I have been involved in many conversions and have seen many changes throughout the years – especially with technology.
But there is one thing that has changed very little – why conversions fail.
“Advisors didn’t say…” vs. “Vendors should have known…”
Everybody gets so caught up in the blame game that nobody thinks about the problem at hand which is the system doesn’t work. Instead of fixing problems and resolving issues, advisors and vendors are quick to point fingers at each other. Stubbornness takes over because advisory firms don’t want to pay for something that doesn’t work and vendors don’t want to relinquish the revenues.
Let’s get to the heart of the problem. There are many reasons conversions fail. Here are some of the issues, why both parties are responsible, and a few tips to minimize the problems.
Insufficient business requirements
Advisors don’t spend enough time upfront on their business requirements. Many business requirements omit key information needed for a successful conversion. Examples include stories behind the data, dictating only some of the firm’s needs or miscommunicating the needs, and not including all clients’ needs in the requirements process. An insufficient business requirements, or needs assessment, will result in incorrect assumptions by the vendor.
Incomplete project timelines
The project timeline provided by the vendor is the vendor’s timeline to convert the data to the new technology. The timeline may not fully address what will be done during each phase, how much of your time is necessary, whether vacation time has been incorporated, or may not factor in enough time for testing and resolving issues. There may be a date for delivery of data, but not tasks or time for acceptance of the data.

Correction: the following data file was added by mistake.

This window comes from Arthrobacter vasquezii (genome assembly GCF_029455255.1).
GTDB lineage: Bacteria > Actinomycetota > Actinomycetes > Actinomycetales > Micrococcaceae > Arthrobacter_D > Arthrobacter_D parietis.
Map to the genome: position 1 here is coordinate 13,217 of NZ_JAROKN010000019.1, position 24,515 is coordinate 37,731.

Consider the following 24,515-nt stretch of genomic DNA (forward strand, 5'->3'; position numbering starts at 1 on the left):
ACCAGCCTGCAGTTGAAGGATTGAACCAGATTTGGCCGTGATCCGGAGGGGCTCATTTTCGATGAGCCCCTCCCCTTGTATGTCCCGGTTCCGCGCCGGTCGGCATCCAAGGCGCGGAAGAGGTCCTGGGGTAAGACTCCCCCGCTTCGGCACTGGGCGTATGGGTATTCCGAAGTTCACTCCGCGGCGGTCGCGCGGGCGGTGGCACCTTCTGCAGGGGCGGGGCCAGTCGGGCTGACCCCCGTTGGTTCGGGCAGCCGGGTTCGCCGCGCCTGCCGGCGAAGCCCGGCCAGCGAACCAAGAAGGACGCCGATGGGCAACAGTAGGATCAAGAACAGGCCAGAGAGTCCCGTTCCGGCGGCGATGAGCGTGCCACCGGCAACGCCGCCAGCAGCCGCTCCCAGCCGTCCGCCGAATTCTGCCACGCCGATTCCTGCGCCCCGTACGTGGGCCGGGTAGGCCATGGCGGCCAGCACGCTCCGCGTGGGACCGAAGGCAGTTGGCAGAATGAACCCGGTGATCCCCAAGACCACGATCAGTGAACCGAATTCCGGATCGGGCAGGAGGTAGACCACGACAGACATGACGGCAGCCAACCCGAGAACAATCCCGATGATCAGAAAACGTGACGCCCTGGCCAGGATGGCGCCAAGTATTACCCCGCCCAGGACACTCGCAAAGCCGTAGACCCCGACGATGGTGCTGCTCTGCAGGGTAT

Your timeline needs to include tasks necessary to fully understand the new technology, implement new work-flow processes, develop new client reports, and change your client services procedures.
Unrealistic expectations (advisors) vs. promises (vendors)
The biggest complaint from advisors is that vendors made promises they couldn’t keep. Examples are features that aren’t currently available but will be included in the next release (and are not in the next release), integration that really isn’t, and claims that the software can handle any situation and then it becomes clear the software is not able to handle certain situations.
Vendors claim that advisors don’t ask enough questions which lead to assumptions about what the technology can do. Advisors become angry when those assumptions aren’t true and blame vendors for the problem.
Inadequate resources and testing processes
The vendor’s conversion team is pressured to get the project done and move on to the next project. When the process is delayed, a common approach is to deliver the application without properly testing it, leaving your firm to perform those tasks.
Your designated staff that assists with the conversion is also very busy. That person could be relying on the vendor to test the data properly.